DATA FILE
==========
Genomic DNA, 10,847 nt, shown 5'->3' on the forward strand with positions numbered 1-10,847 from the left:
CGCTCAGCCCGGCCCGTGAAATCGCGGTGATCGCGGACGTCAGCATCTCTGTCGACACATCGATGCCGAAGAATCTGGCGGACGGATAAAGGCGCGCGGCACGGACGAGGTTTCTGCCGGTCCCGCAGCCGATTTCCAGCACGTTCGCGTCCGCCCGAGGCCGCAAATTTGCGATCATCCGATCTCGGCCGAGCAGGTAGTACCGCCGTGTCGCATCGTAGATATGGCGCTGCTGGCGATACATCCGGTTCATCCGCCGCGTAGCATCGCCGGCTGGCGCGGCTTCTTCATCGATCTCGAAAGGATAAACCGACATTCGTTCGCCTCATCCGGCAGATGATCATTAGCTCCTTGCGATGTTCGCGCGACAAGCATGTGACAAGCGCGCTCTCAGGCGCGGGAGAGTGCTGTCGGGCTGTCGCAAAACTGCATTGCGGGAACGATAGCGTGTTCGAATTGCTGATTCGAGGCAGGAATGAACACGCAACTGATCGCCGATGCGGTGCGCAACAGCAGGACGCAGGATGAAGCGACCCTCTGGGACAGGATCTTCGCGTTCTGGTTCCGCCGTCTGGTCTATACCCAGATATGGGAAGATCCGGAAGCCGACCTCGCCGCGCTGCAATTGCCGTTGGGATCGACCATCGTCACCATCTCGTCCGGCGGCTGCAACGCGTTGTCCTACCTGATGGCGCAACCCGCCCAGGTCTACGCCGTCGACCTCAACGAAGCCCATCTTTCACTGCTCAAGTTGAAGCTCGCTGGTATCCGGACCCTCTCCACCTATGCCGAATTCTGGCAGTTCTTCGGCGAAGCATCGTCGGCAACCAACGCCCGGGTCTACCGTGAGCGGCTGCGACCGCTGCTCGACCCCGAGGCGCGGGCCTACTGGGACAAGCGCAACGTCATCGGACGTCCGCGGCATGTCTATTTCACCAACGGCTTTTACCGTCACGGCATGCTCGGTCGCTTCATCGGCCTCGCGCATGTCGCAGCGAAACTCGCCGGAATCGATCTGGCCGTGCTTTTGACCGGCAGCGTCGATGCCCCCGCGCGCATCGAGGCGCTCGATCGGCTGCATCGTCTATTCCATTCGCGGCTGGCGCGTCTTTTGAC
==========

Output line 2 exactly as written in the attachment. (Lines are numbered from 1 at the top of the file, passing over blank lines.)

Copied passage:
CGCTCAGCCCGGCCCGTGAAATCGCGGTGATCGCGGACGTCAGCATCTCTGTCGACACATCGATGCCGAAGAATCTGGCGGACGGATAAAGGCGCGCGGCACGGACGAGGTTTCTGCCGGTCCCGCAGCCGATTTCCAGCACGTTCGCGTCCGCCCGAGGCCGCAAATTTGCGATCATCCGATCTCGGCCGAGCAGGTAGTACCGCCGTGTCGCATCGTAGATATGGCGCTGCTGGCGATACATCCGGTTCATCCGCCGCGTAGCATCGCCGGCTGGCGCGGCTTCTTCATCGATCTCGAAAGGATAAACCGACATTCGTTCGCCTCATCCGGCAGATGATCATTAGCTCCTTGCGATGTTCGCGCGACAAGCATGTGACAAGCGCGCTCTCAGGCGCGGGAGAGTGCTGTCGGGCTGTCGCAAAACTGCATTGCGGGAACGATAGCGTGTTCGAATTGCTGATTCGAGGCAGGAATGAACACGCAACTGATCGCCGATGCGGTGCGCAACAGCAGGACGCAGGATGAAGCGACCCTCTGGGACAGGATCTTCGCGTTCTGGTTCCGCCGTCTGGTCTATACCCAGATATGGGAAGATCCGGAAGCCGACCTCGCCGCGCTGCAATTGCCGTTGGGATCGACCATCGTCACCATCTCGTCCGGCGGCTGCAACGCGTTGTCCTACCTGATGGCGCAACCCGCCCAGGTCTACGCCGTCGACCTCAACGAAGCCCATCTTTCACTGCTCAAGTTGAAGCTCGCTGGTATCCGGACCCTCTCCACCTATGCCGAATTCTGGCAGTTCTTCGGCGAAGCATCGTCGGCAACCAACGCCCGGGTCTACCGTGAGCGGCTGCGACCGCTGCTCGACCCCGAGGCGCGGGCCTACTGGGACAAGCGCAACGTCATCGGACGTCCGCGGCATGTCTATTTCACCAACGGCTTTTACCGTCACGGCATGCTCGGTCGCTTCATCGGCCTCGCGCATGTCGCAGCGAAACTCGCCGGAATCGATCTGGCCGTGCTTTTGACCGGCAGCGTCGATGCCCCCGCGCGCATCGAGGCGCTCGATCGGCTGCATCGTCTATTCCATTCGCGGCTGGCGCGTCTTTTGAC